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Preservation Week Leads to MayDay

By Kayla Harris, Librarian/Archivist

Last week was Preservation Week, celebrated by the American Library Association, the Library of Congress, the Society of American Archivists, the Institute of Museum of Library Services and many other cultural heritage institutions. It is a time when librarians and archivists connect with those in the community to raise awareness about preservation concerns for collections and connect people with the resources and expertise they need to preserve our shared history.

Temperature, light, and humidity are some of the most damaging environmental factors for collections. It is common to find family letters, photos, and scrapbooks stored in attics or basements but the fluctuations in these areas can accelerate the deterioration process. Spaces with high humidity may foster the growth of mold whereas low humidity can make paper brittle and easier to tear. However, this is not cause to be discouraged. There are many steps you can take to save your family’s treasures and some are as simple as relocating your boxes of photographs to the main part of the house instead of the attic. Learn more about steps you can take at the Preservation Week website.

Following up on Preservation Week, today is known as MayDay. Taking a cue from the famous distress call ‘Mayday,’ the Society of American Archivists created MayDay as a reminder for archivists to always be prepared for the worst when it comes to preserving collections. Each year on May 1st archivists are asked to participate by doing something simple to enable them to better respond in an emergency situation. This might mean checking the contents of a disaster plan kit, ensuring that all collections are in boxes off the ground, or making a list of the most critical collections to save first in a disaster.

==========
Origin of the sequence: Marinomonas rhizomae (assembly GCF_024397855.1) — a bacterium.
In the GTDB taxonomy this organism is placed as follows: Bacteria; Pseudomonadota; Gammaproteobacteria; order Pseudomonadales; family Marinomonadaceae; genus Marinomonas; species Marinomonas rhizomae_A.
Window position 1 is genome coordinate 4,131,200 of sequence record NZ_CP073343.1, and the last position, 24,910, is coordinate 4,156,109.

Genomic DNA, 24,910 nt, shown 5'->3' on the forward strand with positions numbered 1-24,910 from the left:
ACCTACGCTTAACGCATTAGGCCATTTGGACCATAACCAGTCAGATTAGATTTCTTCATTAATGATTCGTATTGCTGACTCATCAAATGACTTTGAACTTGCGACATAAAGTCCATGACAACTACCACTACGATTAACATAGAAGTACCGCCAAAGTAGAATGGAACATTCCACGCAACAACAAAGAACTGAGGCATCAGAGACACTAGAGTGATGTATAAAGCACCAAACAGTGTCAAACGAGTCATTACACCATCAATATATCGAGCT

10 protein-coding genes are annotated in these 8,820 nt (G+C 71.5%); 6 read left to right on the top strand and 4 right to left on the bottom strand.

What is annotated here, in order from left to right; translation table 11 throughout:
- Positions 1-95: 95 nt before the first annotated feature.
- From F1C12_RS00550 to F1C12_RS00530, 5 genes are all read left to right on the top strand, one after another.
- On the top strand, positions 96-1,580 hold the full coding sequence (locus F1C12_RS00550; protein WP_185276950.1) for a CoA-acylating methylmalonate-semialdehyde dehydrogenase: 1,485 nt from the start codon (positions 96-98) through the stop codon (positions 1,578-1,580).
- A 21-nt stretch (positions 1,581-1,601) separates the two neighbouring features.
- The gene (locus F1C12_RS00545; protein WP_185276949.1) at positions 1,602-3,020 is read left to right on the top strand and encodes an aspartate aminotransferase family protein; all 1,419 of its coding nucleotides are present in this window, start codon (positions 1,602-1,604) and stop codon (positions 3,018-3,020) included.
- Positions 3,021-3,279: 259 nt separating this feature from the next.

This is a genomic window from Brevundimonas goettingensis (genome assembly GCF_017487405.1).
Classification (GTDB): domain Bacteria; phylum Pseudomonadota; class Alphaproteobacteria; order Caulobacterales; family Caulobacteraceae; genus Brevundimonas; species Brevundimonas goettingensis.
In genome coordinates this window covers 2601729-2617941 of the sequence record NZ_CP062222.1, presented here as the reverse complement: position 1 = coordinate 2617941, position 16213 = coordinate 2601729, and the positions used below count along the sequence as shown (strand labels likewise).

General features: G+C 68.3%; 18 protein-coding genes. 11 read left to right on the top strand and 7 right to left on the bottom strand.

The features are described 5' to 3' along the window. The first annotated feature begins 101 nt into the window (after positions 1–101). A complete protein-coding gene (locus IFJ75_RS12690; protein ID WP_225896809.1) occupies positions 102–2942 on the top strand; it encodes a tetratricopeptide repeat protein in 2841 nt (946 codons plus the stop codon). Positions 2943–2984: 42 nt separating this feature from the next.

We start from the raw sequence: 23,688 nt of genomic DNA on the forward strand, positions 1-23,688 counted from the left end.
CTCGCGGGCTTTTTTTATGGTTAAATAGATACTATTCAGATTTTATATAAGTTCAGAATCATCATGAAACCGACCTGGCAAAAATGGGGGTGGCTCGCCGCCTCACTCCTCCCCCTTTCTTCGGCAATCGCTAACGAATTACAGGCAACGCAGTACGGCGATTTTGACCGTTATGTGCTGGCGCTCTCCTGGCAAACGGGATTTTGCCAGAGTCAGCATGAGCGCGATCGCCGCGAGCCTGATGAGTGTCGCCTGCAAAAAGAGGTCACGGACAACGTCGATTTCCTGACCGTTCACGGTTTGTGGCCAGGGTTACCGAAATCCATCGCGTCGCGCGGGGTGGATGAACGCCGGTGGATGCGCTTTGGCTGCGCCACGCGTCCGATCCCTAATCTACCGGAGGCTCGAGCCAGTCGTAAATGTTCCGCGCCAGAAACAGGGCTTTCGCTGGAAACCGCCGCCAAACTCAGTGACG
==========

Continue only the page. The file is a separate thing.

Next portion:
This year Preservation Week and MayDay are even more exciting at the Marian Library as we continue to move our special collection materials to the third floor of Roesch Library. In the new space, temperature and humidity fluctuations are controlled to help prolong the life of our materials on the Blessed Virgin Mary. At this time the rare books move has been completed, we have begun moving some of the unframed art, and the archival collections move will begin soon. For our specific MayDay action we will be reviewing and updating our disaster plan to reflect that we now have collections on both the third and seventh floors.

Take some time this MayDay to think about what valuable mementos you possess in your home and what action — no matter how small — you can take right now to ensure they are protected.

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